a costly obedience

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I sat at Revoice19 this year listening to Mark Yarhouse share about his most recent book Costly Obedience. I have been eagerly awaiting the release of this book as I had the incredible privilege of being interviewed during their research portion.

The book is a study of celibate gay Christians and the costly obedience that has been required to hold onto the traditional sexual ethic. Yarhouse interviewed many celibate gay Christians as well as many straight friends who were ‘chosen family’/those who walk alongside. I fell into the straight friend walking alongside group!

Most notable during his time sharing was how personally moved he has been by stories and lives of fellow believers living out their faith and beliefs in a way that has cost them and caused them great sacrifice. I definitely resonated with being moved by that. I have been challenged and made a much better follower and lover of Jesus and others directly related to the Christians in my life who would define themselves as celibate and gay. In the laying down of their ‘rights’ to act sexually in whatever way they wanted, they reflected to me an obedience and love for Christ that I have prayed to follow.

I have been forever changed.

Yarhouse called it a ‘saying no’ to one thing in order to ‘say yes’ to so much more.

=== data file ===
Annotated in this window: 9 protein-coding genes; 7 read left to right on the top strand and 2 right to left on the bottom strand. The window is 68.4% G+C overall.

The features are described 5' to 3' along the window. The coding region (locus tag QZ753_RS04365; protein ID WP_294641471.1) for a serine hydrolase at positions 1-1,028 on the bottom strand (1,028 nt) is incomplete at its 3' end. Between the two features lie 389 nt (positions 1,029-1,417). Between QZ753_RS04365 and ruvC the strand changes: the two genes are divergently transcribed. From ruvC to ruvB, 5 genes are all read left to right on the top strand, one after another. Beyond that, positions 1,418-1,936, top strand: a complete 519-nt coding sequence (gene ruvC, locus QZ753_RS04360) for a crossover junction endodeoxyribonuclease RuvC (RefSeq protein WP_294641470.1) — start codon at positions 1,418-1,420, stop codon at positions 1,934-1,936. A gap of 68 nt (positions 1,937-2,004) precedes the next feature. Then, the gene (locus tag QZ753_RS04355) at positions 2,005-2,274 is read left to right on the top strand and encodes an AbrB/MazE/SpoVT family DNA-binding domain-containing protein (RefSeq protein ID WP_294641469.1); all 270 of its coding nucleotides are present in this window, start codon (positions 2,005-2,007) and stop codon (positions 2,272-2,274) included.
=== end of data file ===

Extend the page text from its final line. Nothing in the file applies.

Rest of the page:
Other straight friends in my life have often remarked that they were glad the Lord had not asked that of them. “That” being singleness & celibacy.  I’ve often thought to myself, “that is hard”, thinking about living life as a single person in a church largely designed for marrieds and kids. Add same sex desire or gender dysphoria and the church can often feel hard and foreign in a way that I’ve not had to experience.

But over the years I’ve been challenged in this line of thinking. Challenged with the questions, “shouldn’t following Christ be costly for us all?” 

After all Christ says Himself that we will be:

  • rejected (Luke 10:16), 

  • hated (John 15:18),

  • weak for His glory (2 Corinthians 12:9), and sought out by Satan (1 Peter 5:8). 

  • He says that few find the real road to eternal life (Matthew 7:14).

  • He calls us to lose our life for His sake (Mark 8:35).

  • He says that we should expect to be the servants of all (Mark 9:35). He says that we may be divided from family and that he is not bringing peace right now (Matthew 10:34-39).

It seems like Jesus thought it would be costly for all of us to be a disciple.

I get the picture from scripture that the costs are different for all of us. And some costs are legitimately more challenging than others. But none of us should have a costless discipleship. My choices with my time, my money, my relationships, my obedience with my sexuality, all these things should cost me. I will not naturally be conformed into His image just like I don’t naturally wind up eating broccoli instead of french fries. It will take effort, it takes self denial, it is costly.

I remember distinctly a time when I began asking myself questions like: 

What does it look like in my life to suffer with Christ?

Has my faith been costly for me?

Is there joy in my sacrifice?